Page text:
What is happening with the 2020 Census?

Like most things last year, the pandemic had a profound effect on the census process. All census field operations were suspended last March, which pushed the deadline for counting from July 31 to Oct. 15, a delay of two and a half months.

The 2020 apportionment figures, according to the U.S. Census Commission website, are normally delivered to the President on Dec. 31 of the census year.  This year, they have been delayed until April 30. Redistricting data, originally planned to be delivered to the states by March 31, 2021, will not be available until Sept. 30, 2021, a delay of six months.

Every 10 years, all 435 seats in the United States House of Representatives are divided up among the 50 states based upon the updated census. Some states gain seats and some lose. This process is known as Congressional Apportionment and is the constitutional basis for conducting the decennial census.

For example, the last census (2010) resulted in the State of Indiana, with nine congressional representatives, being among 31 states who maintained their same number of seats. That same year, our neighbors, Illinois and Michigan, each lost one seat, and Ohio lost two. Texas gained four seats, Florida two, and six other states gained one seat each. Eleven other states lost one or two seats each. Indiana previously lost one seat in 1980 and again in 2000.

The in-depth history of Congressional Apportionment is fascinating but far beyond today's discussion.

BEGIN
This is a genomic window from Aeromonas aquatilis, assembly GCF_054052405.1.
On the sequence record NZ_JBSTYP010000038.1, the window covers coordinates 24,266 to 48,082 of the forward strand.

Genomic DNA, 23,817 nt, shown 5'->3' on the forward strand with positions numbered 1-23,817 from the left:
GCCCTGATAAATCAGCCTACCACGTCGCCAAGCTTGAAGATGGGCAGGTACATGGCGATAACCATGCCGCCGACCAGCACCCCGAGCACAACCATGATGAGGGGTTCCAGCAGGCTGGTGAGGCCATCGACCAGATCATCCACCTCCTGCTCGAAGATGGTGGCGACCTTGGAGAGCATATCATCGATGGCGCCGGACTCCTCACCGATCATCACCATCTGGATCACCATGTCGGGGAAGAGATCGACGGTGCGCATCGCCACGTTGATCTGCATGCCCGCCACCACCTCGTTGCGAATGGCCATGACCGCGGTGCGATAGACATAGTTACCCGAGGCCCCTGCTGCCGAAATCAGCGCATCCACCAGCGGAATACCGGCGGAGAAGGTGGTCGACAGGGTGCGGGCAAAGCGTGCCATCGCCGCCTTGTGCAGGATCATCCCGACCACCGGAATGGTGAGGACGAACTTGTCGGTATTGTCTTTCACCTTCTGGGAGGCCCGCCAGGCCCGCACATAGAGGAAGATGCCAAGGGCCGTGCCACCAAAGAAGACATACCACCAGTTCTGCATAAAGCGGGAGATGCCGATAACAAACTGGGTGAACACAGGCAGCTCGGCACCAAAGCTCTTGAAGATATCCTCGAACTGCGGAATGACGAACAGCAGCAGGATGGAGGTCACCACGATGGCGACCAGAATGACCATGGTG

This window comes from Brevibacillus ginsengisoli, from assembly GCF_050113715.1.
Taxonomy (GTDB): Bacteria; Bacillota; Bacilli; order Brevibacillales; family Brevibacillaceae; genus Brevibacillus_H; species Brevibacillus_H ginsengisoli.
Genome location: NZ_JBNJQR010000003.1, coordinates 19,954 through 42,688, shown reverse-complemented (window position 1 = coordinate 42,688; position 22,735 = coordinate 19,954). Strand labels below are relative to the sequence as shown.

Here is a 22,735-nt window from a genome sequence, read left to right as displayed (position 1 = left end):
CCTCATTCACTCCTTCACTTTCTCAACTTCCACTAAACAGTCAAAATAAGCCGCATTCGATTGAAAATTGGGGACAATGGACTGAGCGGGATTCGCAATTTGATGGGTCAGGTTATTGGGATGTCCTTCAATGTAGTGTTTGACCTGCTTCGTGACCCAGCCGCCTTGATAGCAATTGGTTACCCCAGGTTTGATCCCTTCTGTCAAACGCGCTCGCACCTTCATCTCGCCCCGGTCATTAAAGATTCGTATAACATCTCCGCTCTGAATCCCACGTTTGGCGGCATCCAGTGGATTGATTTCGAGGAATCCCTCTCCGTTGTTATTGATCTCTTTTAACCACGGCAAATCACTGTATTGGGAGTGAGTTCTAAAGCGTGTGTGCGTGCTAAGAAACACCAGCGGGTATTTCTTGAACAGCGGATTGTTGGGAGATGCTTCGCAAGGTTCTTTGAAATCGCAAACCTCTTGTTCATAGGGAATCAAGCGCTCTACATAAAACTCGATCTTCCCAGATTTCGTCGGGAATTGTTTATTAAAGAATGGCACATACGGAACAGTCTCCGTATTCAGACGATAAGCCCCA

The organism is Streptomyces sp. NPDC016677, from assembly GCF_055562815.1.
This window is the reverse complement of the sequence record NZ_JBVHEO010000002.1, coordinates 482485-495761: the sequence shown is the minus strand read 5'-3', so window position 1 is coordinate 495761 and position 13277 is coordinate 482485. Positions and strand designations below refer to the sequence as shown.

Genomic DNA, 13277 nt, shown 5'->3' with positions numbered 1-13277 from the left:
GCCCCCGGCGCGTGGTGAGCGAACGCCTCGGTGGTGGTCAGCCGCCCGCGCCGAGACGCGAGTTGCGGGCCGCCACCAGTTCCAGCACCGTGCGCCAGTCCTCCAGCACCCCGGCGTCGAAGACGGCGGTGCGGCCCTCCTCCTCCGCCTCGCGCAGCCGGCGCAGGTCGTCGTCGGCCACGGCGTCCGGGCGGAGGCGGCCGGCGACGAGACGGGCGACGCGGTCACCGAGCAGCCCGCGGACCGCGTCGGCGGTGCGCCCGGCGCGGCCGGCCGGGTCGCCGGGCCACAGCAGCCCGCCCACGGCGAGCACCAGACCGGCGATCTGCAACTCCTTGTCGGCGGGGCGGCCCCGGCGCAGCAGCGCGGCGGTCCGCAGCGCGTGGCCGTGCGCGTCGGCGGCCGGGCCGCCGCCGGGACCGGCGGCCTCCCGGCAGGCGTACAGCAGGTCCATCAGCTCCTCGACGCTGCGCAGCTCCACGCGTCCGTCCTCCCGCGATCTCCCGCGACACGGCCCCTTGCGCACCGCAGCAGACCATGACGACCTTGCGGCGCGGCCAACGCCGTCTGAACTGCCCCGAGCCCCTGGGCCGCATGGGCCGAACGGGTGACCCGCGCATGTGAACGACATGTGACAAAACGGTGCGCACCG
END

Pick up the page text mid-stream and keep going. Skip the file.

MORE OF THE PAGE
Census data is also used to redistrict federal, state and local legislative district boundaries every 10 years. Article I, Section 4 of the United States Constitution mandates the states and their legislature have primary responsibility for realigning both congressional and state legislative districts to ensure “nearly equal” populations and don't discriminate on the basis of race or ethnicity. The governor has veto power over the maps. The redistricting plans must be approved by the end of the first legislative session following the completion of the census.

Locally, Warsaw will be guided by state statute (IC 36-4-6-4) to redistrict our five Common Council districts to “contain, as nearly as possible, equal population.” Cities are required to make the changes “during the second year after a year in which a federal decennial census is conducted.” Since all other districts are supposed to be done the year after the census is completed, cities have an extra year to complete redistricting.

The new census data will also reapportion certain revenue streams and realign the funding allocations of hundreds of billions of dollars of federal program aid that benefits states and local communities.  

Finally, despite all of the disruption to the census counting last year, it appears that the utilization of new technology may have improved the total response rate, which has been reported to be 99.98%.

Given the massive preparation required and the logistics to execute a census in “normal” times, the accomplishment of the 2020 U.S. Census, smothered by the effects of the pandemic, is another footnote of 2020 that will likely never be fully appreciated! The impacts of the census, however, will be appreciated in our communities for at least the next 10 years!